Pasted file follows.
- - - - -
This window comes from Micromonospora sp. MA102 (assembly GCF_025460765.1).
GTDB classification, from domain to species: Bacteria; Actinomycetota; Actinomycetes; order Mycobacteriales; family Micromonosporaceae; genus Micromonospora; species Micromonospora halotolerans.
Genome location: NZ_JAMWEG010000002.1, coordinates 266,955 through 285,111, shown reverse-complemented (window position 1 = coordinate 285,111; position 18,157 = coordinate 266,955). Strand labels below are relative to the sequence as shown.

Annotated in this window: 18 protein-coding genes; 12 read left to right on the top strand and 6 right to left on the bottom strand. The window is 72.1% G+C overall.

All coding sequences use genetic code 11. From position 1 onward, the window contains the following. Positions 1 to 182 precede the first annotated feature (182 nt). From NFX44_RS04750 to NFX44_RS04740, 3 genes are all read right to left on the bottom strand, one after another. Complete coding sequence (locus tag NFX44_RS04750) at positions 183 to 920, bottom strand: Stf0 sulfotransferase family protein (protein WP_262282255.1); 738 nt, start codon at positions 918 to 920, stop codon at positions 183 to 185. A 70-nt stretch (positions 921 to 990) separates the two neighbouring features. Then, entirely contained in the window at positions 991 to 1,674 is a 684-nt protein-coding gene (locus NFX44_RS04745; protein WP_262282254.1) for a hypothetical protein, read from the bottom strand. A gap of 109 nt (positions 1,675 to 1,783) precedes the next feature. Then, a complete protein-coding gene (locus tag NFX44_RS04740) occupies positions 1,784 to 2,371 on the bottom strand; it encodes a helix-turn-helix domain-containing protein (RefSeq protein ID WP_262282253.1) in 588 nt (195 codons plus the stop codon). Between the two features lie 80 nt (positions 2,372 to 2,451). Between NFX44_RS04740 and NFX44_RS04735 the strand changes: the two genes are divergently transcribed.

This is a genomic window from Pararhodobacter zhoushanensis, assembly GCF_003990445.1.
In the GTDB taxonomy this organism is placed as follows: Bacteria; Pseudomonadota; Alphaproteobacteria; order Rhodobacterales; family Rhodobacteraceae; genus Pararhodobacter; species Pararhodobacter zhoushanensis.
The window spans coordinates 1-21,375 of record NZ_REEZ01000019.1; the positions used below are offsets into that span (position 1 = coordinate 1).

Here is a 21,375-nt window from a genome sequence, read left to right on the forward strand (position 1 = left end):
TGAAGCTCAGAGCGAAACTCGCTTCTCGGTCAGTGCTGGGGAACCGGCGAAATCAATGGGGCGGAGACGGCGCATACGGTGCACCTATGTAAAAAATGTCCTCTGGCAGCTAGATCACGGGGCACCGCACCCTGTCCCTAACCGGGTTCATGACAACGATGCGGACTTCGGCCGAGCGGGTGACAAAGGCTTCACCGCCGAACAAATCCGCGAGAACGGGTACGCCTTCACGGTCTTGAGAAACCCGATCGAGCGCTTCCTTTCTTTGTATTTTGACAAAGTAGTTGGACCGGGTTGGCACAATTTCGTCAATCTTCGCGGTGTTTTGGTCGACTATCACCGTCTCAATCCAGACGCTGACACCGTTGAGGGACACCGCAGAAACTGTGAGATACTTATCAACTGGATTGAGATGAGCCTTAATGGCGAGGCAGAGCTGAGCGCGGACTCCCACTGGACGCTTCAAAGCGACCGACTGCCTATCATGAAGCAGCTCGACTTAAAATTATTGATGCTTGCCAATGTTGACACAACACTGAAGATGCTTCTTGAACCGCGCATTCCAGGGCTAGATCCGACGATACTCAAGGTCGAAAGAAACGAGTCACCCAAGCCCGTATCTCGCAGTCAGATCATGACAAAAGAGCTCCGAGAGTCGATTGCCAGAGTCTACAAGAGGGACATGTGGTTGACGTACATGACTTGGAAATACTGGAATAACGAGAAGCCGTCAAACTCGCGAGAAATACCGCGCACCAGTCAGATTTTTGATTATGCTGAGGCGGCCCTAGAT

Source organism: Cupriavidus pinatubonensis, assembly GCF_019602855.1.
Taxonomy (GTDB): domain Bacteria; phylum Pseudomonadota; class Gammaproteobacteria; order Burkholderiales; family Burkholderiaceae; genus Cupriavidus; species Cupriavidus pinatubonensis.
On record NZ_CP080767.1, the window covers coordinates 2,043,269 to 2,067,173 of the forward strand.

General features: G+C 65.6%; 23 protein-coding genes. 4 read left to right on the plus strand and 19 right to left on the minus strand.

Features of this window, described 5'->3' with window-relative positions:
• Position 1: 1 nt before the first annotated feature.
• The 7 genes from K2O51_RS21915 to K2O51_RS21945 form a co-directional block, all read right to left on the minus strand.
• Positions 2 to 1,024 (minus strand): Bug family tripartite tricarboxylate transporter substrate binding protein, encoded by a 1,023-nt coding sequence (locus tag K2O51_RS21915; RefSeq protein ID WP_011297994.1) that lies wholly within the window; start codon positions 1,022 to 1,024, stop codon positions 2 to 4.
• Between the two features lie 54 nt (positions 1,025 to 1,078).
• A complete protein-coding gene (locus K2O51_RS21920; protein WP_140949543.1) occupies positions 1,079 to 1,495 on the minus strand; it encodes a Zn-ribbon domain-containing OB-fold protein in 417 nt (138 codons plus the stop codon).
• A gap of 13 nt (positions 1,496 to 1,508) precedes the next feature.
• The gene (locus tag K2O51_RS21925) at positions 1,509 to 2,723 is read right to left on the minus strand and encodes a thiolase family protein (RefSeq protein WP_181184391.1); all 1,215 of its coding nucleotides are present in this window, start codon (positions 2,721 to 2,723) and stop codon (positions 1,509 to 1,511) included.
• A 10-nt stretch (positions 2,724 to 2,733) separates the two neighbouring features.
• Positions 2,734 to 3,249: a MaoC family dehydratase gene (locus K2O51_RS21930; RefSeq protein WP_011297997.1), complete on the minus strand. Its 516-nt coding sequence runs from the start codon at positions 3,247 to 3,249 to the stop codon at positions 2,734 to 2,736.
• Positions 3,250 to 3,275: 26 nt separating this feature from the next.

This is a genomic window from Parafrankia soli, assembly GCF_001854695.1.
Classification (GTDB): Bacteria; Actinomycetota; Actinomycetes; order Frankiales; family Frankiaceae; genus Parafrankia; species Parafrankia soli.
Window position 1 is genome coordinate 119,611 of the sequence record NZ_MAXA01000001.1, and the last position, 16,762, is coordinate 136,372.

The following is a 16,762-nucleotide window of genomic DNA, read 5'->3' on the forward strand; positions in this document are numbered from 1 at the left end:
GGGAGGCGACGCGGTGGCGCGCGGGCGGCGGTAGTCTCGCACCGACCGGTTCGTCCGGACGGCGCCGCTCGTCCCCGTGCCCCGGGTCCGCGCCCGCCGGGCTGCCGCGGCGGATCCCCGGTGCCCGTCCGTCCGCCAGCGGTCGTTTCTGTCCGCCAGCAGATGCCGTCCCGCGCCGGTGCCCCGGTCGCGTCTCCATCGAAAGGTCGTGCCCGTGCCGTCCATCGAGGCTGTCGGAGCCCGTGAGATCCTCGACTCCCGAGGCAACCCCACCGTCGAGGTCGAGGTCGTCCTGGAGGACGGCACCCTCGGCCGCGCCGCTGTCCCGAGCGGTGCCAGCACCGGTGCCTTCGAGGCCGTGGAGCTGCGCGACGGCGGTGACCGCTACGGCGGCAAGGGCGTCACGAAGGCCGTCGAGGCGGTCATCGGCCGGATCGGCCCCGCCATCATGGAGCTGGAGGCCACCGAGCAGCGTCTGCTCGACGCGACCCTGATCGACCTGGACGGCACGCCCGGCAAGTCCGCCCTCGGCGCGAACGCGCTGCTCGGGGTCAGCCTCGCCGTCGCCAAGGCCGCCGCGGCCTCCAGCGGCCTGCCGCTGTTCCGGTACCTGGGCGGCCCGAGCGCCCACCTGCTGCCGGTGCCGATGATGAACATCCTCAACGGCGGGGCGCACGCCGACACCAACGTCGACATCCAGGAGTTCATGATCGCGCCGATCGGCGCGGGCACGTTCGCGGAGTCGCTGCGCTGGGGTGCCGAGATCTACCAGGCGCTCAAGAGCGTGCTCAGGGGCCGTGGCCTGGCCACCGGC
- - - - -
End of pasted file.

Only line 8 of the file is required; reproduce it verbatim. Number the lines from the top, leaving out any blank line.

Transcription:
The window spans coordinates 1-21,375 of record NZ_REEZ01000019.1; the positions used below are offsets into that span (position 1 = coordinate 1).